By Justin Boron
Trish Pittman's back yard in the Summer Creek subdivision of south Clayton County looks out into a babbling creek and undeveloped property dense with trees.
But she says the serenity may soon end if a proposed annexation of property contiguous to her neighborhood is approved by the Lovjeoy City Council, which voted to decide next month whether the 160-unit subdivision can come into the city already suffused with residential and commercial growth.
For the past two months, James Baune and Troy Smith have asked for their property to be annexed into the city and zoned for a medium density development that would hold an average of 3.25 homes per acre.
Both times, the issue has been tabled for more discussion.
Tuesday night, in her first meeting as an elected official, Council member Angela Cannon initiated the holdover on the item by asking to wait for more information about the impact of additional traffic created by the subdivision.
The repeat tabling of February's meeting was more than a disappointment for Baune.
"This is really unnerving," he said.
Expecting to get approved, Baune said he had been invited to be annexed into the city. Given the wavering council, he said he is considering going before the county zoning board, which is seen as more stringent than Lovejoy.
The subdivision's proposal also raised the increasingly common debate over whether suburban growth should be allowed in the county's last bastion of rural property or if it should be stunted by more restrictive zoning conditions.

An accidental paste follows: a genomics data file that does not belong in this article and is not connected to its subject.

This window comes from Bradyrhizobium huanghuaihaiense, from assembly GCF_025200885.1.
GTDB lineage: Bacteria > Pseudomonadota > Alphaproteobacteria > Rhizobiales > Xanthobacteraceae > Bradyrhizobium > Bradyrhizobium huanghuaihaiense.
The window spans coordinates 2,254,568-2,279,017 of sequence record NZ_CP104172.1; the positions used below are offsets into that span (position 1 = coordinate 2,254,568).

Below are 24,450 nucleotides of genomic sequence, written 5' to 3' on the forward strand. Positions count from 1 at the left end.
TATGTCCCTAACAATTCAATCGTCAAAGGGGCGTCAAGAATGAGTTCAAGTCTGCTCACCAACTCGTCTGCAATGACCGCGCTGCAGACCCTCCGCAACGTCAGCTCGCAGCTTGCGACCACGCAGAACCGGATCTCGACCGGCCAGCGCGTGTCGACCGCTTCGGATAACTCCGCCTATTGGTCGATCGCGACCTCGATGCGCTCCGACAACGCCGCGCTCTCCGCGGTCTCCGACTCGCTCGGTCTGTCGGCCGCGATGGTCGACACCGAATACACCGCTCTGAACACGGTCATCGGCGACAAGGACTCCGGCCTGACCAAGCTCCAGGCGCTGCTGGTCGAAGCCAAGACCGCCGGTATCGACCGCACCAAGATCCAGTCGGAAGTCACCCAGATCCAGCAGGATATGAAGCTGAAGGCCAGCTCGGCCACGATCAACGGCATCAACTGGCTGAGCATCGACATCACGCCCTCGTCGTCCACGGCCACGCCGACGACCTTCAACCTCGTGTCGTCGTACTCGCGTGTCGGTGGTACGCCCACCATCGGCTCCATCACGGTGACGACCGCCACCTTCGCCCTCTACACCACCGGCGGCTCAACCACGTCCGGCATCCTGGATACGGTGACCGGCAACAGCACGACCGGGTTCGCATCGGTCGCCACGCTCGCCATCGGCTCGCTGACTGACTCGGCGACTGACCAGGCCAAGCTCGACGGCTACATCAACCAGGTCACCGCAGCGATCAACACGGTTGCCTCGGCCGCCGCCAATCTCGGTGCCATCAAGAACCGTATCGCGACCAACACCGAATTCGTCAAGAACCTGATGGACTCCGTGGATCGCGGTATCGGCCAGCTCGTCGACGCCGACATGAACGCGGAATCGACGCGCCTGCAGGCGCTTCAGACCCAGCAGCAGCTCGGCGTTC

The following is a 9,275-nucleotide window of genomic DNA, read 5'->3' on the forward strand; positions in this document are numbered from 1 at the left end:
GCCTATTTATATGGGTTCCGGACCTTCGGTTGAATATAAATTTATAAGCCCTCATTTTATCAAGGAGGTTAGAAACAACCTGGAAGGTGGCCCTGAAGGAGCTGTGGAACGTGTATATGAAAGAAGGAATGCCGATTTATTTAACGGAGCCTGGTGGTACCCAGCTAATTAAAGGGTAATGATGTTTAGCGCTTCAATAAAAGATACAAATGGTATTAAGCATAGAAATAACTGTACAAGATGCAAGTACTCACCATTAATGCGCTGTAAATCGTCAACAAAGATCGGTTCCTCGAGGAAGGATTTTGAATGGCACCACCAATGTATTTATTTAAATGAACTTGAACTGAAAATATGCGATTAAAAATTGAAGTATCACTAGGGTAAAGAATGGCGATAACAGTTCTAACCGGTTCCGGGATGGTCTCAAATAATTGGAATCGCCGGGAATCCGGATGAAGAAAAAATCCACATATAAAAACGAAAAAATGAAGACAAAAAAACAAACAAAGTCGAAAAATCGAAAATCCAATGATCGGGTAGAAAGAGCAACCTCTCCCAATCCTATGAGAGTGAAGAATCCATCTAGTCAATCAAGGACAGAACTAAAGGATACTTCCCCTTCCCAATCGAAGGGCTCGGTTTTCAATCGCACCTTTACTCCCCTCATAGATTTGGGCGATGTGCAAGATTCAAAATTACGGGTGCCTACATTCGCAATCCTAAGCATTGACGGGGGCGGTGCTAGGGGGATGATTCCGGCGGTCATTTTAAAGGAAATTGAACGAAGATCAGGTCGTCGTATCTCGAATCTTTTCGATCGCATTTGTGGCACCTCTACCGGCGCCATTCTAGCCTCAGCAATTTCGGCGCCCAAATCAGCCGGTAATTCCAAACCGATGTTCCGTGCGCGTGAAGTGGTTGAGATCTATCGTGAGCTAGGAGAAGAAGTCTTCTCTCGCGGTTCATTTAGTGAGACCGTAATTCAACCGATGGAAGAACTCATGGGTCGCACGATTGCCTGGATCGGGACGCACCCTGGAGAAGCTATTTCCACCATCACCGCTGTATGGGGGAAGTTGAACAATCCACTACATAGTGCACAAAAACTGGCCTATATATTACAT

The hot-tempered question holds the fate of many panhandle residents who are desperate to stave off the low-value tract homes and strip malls that have been criticized in the northern part of the county for drawing crime and gridlocking traffic.
Lovejoy Mayor Joe Murphy, who also serves as the county assistant director of community development, said resisting the growth is futile.
"It's just the time for Lovejoy to grow," he said. "You can't stop it. It's like an engine. It feeds."
The response seems automatic from county mainstays, some with more than 40 years in the area, that watched the city of Atlanta creep into their neighborhoods the past two decades.
"This is our nightmare coming to reality," Pittman said.
Rising property values have fueled an influx of developers, often purchasing the property from landowners who are uprooting and heading further south to maintain their rural lifestyle, city officials say.
With a commuter rail set to begin service in 2006, a higher density of development is unavoidable, said Council member Bobby Cartwright.